2. Whom did He rebuke? “The cities in which most of His mighty works had been done.”  These cities (that were spread throughout the region of Galilee) had been given a testimony regarding the Son of God: the “mighty works”. δυνάμεις – often used in reference to supernatural power or ability.  This is the same word used by Jesus to the apostles when He told them what the Holy Spirit would bring them on the day of Pentecost (“you shall receive power when the Holy Spirit comes upon you,” Acts 1:8).  This is a plain reference to His miracles as He went from city to city “healing every sickness and every disease among the people” (Matt 9:35).  He had cleansed lepers, cast out demons, healed paralytics, gave sight to the blind and speech to the mute, and even raised the dead.  All of it was done in plain sight of all the people, testifying to the fact that the King of Israel was among them, the true Son of God in fulfillment of prophecy.  He had given proof upon proof – and yet, they still did not believe.  To the messengers who had come on behalf of John the Baptist, Jesus had pointed to His miracles as direct proof of His identity as the Messiah (Mt 11:5-6).  If they were enough to relieve the temporary doubt of John, they should have been more than enough for the cities in which they were performed & for those who were first-hand witnesses to them.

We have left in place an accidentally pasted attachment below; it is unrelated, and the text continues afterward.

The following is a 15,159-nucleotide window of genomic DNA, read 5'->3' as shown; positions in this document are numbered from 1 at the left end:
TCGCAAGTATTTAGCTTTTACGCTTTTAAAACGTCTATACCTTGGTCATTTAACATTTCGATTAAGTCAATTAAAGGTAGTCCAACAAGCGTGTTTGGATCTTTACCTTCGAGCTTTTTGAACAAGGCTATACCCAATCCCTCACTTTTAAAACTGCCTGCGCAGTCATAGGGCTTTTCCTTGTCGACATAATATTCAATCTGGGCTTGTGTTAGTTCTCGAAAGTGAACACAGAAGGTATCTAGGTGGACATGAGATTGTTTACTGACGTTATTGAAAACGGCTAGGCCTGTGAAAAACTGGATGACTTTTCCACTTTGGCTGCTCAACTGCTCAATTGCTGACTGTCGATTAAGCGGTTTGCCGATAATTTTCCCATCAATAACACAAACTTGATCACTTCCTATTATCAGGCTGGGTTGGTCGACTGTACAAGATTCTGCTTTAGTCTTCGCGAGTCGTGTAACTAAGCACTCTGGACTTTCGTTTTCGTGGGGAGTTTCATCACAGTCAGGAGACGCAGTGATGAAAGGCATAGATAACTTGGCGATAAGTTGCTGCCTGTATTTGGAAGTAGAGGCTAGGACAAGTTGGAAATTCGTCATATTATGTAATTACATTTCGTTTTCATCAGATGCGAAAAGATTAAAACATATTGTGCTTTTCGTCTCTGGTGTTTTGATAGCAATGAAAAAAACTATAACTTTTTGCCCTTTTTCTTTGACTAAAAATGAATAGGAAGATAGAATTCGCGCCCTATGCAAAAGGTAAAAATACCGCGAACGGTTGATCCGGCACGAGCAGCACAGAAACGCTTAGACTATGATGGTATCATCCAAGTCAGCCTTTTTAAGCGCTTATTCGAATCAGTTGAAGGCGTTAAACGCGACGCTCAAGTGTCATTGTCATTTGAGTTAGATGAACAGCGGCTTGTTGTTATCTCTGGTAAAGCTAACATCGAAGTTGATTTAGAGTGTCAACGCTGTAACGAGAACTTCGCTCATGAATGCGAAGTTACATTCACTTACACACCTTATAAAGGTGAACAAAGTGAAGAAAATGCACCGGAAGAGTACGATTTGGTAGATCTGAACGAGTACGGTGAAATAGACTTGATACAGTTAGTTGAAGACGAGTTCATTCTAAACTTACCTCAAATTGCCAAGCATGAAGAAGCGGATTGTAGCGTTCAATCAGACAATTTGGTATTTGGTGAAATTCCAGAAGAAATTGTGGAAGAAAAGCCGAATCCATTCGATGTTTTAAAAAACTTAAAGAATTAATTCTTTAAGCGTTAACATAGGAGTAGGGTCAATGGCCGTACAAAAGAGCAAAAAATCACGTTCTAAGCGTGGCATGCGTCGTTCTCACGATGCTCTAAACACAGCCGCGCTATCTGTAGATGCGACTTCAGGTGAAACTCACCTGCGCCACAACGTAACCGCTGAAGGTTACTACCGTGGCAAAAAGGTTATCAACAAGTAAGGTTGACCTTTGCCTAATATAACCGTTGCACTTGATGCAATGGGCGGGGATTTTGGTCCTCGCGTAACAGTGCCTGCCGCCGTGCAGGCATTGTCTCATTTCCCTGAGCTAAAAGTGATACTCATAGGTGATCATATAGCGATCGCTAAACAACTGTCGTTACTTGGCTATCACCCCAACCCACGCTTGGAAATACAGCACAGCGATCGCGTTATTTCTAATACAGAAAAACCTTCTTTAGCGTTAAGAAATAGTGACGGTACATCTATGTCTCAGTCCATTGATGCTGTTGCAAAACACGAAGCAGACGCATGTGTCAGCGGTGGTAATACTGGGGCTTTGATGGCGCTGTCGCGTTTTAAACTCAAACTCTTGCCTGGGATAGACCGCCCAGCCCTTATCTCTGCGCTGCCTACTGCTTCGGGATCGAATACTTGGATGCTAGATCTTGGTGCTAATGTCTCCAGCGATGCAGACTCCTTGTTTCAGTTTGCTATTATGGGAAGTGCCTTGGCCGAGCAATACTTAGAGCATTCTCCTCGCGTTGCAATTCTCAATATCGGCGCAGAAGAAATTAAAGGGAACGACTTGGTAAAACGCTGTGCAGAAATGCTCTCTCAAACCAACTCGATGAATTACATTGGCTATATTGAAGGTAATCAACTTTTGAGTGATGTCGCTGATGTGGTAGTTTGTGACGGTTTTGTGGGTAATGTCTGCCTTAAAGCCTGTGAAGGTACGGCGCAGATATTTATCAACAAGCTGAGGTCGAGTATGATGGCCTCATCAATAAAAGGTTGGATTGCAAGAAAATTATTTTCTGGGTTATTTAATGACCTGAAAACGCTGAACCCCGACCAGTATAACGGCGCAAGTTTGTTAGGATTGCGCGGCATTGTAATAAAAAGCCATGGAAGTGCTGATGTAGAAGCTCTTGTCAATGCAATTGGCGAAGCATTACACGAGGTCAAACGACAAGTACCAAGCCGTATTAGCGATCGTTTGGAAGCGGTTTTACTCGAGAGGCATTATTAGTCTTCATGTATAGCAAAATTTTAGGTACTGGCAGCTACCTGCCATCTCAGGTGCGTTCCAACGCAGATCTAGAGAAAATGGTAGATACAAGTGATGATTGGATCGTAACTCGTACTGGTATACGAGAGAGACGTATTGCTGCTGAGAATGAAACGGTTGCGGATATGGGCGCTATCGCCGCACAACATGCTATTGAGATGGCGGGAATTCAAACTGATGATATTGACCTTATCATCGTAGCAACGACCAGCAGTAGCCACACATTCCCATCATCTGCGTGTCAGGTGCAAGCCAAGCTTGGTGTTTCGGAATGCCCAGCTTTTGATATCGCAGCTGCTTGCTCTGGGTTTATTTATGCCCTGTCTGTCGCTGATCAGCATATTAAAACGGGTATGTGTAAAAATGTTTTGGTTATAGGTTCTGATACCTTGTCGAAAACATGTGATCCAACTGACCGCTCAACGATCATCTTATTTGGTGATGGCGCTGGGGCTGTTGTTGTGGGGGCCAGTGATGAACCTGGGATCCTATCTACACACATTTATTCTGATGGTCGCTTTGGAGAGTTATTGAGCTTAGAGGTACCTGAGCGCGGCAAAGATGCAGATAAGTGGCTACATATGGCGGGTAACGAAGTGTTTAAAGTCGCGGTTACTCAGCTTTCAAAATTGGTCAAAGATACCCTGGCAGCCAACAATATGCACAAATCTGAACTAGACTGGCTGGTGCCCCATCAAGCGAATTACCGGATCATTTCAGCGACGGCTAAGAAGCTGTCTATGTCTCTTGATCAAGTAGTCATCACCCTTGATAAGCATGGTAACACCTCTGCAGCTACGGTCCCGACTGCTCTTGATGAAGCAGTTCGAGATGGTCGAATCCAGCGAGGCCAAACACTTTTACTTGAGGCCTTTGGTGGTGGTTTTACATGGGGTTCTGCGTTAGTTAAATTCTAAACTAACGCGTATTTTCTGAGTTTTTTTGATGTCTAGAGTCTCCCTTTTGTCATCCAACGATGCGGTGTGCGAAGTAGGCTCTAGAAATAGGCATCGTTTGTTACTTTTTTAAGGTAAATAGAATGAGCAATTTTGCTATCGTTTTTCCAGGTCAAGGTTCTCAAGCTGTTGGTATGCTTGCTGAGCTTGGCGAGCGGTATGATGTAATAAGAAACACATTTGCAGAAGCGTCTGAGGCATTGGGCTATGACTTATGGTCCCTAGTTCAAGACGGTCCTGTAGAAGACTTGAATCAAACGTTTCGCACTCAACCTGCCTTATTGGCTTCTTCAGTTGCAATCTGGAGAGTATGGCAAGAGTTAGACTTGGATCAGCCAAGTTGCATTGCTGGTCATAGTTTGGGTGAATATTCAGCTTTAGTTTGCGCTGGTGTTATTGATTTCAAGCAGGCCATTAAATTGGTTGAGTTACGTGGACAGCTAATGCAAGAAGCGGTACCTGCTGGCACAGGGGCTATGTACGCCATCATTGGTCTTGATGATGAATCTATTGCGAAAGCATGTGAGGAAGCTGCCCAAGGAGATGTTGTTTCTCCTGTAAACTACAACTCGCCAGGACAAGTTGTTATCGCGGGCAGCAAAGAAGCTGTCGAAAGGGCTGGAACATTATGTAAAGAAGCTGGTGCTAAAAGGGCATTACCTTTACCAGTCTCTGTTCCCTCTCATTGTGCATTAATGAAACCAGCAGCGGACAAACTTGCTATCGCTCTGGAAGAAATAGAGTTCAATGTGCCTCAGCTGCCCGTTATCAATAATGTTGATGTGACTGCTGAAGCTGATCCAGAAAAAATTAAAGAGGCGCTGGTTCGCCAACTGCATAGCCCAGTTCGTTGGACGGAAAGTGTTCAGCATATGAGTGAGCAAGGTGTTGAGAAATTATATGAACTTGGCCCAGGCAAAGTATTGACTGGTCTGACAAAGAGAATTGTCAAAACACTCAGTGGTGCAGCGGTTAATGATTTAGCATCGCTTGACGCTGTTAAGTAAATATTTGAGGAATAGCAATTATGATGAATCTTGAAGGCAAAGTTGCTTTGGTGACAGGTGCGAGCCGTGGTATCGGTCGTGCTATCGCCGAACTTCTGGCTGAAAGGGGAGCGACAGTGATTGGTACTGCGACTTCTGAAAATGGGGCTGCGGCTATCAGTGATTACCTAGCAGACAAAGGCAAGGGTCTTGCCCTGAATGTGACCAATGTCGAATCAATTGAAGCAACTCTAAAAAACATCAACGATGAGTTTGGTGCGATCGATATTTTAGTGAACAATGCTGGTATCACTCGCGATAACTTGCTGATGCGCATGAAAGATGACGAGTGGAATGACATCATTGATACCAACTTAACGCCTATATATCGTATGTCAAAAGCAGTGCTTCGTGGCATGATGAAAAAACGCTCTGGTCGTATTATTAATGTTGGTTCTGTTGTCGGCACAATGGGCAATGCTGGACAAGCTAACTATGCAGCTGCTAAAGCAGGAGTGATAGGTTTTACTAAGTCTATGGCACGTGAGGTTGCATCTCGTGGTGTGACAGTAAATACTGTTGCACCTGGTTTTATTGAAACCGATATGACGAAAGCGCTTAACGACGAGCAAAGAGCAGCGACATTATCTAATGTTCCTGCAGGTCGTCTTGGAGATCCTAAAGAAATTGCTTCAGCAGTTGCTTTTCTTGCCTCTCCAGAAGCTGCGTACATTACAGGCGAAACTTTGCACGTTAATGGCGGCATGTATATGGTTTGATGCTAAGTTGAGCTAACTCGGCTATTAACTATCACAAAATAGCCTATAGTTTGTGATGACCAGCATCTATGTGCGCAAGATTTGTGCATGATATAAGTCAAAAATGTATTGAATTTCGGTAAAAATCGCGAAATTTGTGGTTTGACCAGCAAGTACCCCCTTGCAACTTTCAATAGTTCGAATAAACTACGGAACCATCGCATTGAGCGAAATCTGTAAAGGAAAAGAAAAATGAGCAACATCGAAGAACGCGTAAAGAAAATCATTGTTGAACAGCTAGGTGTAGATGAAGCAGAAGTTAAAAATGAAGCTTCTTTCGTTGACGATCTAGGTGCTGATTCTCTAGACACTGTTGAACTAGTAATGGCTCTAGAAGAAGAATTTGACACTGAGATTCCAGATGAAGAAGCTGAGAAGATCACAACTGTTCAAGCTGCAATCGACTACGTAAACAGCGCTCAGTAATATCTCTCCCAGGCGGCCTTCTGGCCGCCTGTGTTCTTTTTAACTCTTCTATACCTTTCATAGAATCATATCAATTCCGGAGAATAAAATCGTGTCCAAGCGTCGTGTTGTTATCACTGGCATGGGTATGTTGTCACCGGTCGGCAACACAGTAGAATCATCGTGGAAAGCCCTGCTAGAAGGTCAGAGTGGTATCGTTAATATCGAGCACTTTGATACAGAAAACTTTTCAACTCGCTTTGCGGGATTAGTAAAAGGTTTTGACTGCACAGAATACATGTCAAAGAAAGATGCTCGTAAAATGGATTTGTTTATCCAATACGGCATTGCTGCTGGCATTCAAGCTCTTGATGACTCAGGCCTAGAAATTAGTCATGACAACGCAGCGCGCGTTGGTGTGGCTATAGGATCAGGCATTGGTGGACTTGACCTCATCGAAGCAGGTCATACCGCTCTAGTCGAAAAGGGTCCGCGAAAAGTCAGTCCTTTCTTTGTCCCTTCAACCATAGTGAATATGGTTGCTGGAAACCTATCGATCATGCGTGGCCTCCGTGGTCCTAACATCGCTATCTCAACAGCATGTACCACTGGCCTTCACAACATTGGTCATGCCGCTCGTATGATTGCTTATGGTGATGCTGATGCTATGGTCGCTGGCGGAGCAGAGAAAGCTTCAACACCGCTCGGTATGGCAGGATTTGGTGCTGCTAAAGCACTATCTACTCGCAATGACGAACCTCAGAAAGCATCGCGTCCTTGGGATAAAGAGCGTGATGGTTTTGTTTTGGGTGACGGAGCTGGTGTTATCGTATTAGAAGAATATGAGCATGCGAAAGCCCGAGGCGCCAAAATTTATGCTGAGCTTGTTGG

3. Why did the rebuke come?  Matthew tells us plainly: “because they did not repent.”  They had the proofs they needed to know that Jesus is King; they did nothing about it.  They heard the news that Jesus is God & saw the evidence that the message was true, and they ignored it.  Doing nothing is not an option – complacency is a response in itself.  The right response to the miracles and compassion of Christ is repentance.  The right response to the gospel of the kingdom is repentance.